MSP430 Programming: Tips and Tricks

There are a number of "gotchas" which are easy to fall into when programming the MSP430 (or, really, any embedded device). Because symptoms of bugs are often more difficult to detect than on PC processes, it can be tricky to figure out what went wrong. This is especially true when dealing with things like sleep modes and interrupts — because the symptom of a misconfigured interrupt is often simply that nothing happens, you can't even catch the error with a debugger breakpoint! This page documents a number of common errors that I have seen. Hopefully it will help you keep from making them, or at least help you find them when you've made them.

The Watchdog Timer

This is one you'll find in pretty much every MSP430 tutorial or example, but yet it continues to bite people. At power up, the processor's watchdog timer, a device which resets the processor if it thinks that the firmware has locked up or entered an infinite loop, is enabled. This means that after booting, you only have a few thousand processor cycles to "service" the watchdog, which is the technical term for telling it that your application is still making progress.

The most common error to make with respect to the watchdog timer is simply ignoring it. If this happens, the device will reset itself over and over, as the watchdog timer expires after each boot.

Disabling the watchdog timer at bootup is the simplest way to deal with this. For "real" applications you likely want to configure and reenable the watchdog, but for learning it's OK to simply disable it and leave it disabled. Fortunately, disabling the watchdog is easy to do, and accomplished with this single line of code:


WDTCTL is the watchdog control register. WDTPW is a special constant, the "watchdog timer+ password". Any value written to the watchdog control register without this password will be ignored and trigger an error condition, so make sure you include it when manipulating the timer. The WDTHOLD bit disables the watchdog timer.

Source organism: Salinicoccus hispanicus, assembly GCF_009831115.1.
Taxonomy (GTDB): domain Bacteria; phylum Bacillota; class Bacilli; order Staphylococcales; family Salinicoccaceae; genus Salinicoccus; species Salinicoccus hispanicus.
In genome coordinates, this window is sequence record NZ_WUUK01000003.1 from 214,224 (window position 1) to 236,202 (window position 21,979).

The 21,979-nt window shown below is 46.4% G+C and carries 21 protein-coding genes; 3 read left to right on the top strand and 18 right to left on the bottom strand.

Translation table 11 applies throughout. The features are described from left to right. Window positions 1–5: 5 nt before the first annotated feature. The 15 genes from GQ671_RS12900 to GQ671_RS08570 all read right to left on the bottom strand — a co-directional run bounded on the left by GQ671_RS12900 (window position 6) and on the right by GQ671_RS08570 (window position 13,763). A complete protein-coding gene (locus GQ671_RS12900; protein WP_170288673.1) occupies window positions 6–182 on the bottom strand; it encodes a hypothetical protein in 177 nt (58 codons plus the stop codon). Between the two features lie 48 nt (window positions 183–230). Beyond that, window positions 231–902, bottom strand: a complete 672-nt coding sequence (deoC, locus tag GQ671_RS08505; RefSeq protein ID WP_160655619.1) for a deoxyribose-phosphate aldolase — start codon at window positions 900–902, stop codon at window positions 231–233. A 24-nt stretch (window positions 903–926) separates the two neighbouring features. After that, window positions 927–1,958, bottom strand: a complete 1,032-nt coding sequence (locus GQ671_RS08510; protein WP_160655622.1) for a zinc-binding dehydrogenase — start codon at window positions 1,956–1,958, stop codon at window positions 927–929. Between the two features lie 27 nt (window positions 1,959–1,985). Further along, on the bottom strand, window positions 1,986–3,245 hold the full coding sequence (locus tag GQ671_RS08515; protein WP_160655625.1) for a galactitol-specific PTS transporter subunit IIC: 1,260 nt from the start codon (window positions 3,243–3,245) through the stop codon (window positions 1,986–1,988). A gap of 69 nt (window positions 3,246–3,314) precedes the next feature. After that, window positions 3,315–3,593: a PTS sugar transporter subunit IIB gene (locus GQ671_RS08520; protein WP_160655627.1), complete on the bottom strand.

Enabling Interrupts

When adding an application's first interrupt-driven features or transitioning from busy-wait timers to clock-driven timers, it's easy to forget to enable interrupts. If this happens, sometimes the program will appear to run correctly for a while and then quit, or sometimes it will fail almost immediately, depending on how it is structured and how long various operations take to complete. When using interrupt-driven routines, remember to enable global interrupts any time they don't have to be masked for some reason.

Under MSPGCC, interrupts can be enabled with the __eint() function as follows:

#include <signal.h>

int main()

Older versions of MSPGCC used eint(), and it was located in signal.h.

Under other compilers, this may be accomplished differently. For example, the IAR compiler appears to use _EINT(), and some compilers may use:


Check your compiler/development environment documentation to see how to correctly enable interrupts, if one of these operations does not work.

Object Placement

With a processor which may have as little as 2kB of FLASH and 128B of RAM, placement of code and data objects in memory is critical. The compiler will do its best to put objects "where you want them", provided that you give it enough information to do so. This means using the const keyword liberally, and using keywords like volatile and register carefully and sparingly, to allow the compiler to lay out your memory to best effect.

There are tools provided with GNU binutils to help you make sure your code conveys enough information to the compiler that it places your objects appropriately, and that the compiler hasn't done anything stupid. Tools such as objdump, nm, and size can tell you a lot about your executable layout, if you know where to look. Using size to make a quick sanity check on the various segment sizes of your executable can help you be sure that symbols were put in the right places. If you see, for example, a large BSS but don't expect a lot of non-constant data in your program, you're likely missing a const somewhere. Following up with objdump -h to identify the segment boundaries and nm -S to find the location of large symbols can tell you where the problem lies.

Note that the above commands are probably all prefixed with msp430- on your system; for example, the MSP430 objdump is likely called msp430-objdump.

For more information about executable formats and object layout, see the book Linkers and Loaders by John R. Levine, also available online in pre-publishing form here. You will probably also want to check the GNU info pages for the various binutils commands listed above; they are very powerful and sometimes complicated.